Fortunately, when it comes to petite carrots, Farmer Lee Jones has witnessed a different kind of double take – the kind where chefs are joyfully surprised at the size and appearance of petite carrots. “Then, when they taste them,” Lee continues, “they’re surprised at how these petite vegetables have all the flavor intensity of a full-sized carrot, but in a convenient bite-sized morsel. This gives chefs yet another opportunity to provide something pleasantly unexpected on the plate.”
“There is a preconceived notion, a very natural one to have,” Lee also says, “that carrots will be long. That’s what makes people really do a double take when they see petite versions.”
In 2016, University Hospital put out a list of the top ten heart healthy vegetables – and carrots made the list. “Carrots,” the article reads, “are rich in carotenoids, which are powerful antioxidants that can combat free radicals that cause heart disease.” And, petite carrots pack that powerful punch in bite-size treats, about two inches long apiece.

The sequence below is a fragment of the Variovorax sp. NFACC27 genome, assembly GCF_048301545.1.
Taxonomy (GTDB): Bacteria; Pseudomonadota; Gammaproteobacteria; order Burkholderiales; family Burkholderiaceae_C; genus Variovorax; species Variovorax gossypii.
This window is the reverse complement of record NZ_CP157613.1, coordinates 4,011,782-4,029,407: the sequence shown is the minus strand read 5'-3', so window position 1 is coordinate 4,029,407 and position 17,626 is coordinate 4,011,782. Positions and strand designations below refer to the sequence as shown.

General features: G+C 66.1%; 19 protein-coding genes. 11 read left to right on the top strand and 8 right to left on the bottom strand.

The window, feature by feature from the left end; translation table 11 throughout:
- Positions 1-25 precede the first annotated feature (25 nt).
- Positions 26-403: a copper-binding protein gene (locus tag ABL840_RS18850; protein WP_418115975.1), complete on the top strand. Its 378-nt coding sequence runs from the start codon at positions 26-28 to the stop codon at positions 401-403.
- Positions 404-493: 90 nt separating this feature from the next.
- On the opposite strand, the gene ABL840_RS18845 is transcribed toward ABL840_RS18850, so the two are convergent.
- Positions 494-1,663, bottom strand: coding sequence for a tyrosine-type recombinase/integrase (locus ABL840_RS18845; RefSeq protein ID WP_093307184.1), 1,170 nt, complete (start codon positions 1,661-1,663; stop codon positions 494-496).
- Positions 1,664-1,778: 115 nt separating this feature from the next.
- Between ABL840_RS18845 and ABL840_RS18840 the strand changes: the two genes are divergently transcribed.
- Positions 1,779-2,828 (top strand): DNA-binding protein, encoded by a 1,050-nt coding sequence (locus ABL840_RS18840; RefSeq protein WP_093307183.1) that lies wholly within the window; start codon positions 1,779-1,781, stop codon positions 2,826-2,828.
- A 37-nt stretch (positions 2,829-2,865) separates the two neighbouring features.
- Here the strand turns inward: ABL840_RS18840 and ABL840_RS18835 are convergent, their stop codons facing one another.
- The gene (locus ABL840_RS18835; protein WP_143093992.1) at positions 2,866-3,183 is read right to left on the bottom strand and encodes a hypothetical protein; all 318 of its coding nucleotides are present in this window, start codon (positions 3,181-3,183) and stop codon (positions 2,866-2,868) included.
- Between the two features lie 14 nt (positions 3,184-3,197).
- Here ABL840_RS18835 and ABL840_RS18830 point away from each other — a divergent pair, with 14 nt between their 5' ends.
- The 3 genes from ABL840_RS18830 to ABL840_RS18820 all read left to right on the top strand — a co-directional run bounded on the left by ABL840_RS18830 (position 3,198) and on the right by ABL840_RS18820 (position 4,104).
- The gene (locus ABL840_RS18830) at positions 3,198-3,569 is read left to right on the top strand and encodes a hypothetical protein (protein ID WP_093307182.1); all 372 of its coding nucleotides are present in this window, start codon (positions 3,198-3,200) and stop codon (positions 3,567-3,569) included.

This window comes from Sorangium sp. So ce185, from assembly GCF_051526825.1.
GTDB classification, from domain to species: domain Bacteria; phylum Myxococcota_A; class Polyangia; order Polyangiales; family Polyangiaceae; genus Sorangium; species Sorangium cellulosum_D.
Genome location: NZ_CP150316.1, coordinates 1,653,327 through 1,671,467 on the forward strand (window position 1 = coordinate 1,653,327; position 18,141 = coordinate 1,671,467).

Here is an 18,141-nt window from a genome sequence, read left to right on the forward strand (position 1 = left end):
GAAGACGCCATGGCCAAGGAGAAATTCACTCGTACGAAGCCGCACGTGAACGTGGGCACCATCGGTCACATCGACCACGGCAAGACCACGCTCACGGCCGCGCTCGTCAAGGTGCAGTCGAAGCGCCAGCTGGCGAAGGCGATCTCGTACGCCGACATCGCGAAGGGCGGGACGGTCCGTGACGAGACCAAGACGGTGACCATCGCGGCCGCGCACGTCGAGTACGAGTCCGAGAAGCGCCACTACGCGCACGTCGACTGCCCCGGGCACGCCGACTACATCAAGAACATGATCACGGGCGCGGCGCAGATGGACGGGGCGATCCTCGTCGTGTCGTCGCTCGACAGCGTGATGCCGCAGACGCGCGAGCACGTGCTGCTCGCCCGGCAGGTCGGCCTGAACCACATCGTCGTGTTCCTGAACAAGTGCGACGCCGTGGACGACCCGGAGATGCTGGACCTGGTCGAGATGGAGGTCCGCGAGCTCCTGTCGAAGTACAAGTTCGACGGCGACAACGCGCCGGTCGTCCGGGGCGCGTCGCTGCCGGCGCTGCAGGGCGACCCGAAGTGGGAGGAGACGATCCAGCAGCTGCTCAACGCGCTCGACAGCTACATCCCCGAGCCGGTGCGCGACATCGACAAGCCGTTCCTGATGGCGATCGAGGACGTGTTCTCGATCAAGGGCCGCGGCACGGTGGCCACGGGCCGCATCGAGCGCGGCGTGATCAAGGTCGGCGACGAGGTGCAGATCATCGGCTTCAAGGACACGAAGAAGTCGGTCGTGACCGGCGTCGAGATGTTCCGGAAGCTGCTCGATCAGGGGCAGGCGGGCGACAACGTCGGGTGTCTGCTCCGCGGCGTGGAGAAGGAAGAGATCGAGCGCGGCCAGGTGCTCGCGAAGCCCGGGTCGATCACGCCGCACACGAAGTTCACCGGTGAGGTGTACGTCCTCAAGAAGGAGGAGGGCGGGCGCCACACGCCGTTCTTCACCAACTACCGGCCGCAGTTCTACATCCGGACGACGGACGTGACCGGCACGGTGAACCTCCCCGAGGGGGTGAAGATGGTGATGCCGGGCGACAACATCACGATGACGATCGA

Carrots are one of the world’s most versatile vegetables, deliciously crunchy when raw, and perfect for dipping. They can be baked or boiled, pulped or pureed. Carrots can be fried, grated, juiced, steamed or mashed. Dehydrate them to make chips and use the carrot greens.
The natural sweetness of carrots makes them ideal for breads, brownies and cakes. Carrots can be used in ice creams, custards, puddings and more. In Portugal, people enjoy making carrot jam; in India, they are a feature of a multitude of desserts.
Although orange is now the standard color of carrots appearing in grocery stores (but not at The Chef’s Garden!), orange carrots weren’t in existence until the 17th century. That’s somewhat surprising, given that the vegetable itself is many thousands of years old. Dutch farmers bred the orange carrot in honor of the Dutch Royal family, according to FillYourPlate.org. Why? The royal family was known as the House of Orange.
FillYourPlate.org also lists these tidbits of information:
Petite carrots sustainably grown at The Chef’s Garden are bursting with flavor. Consider pairing them with Carmellini® beans, those sweet, medium-green beans that resemble French green beans but smaller in size. Another excellent pairing choice: Calvin pea tendrils. These tendrils and their tiny leaves are incredible sweet and flavorful, invented by the inventor of the sugar snap pea.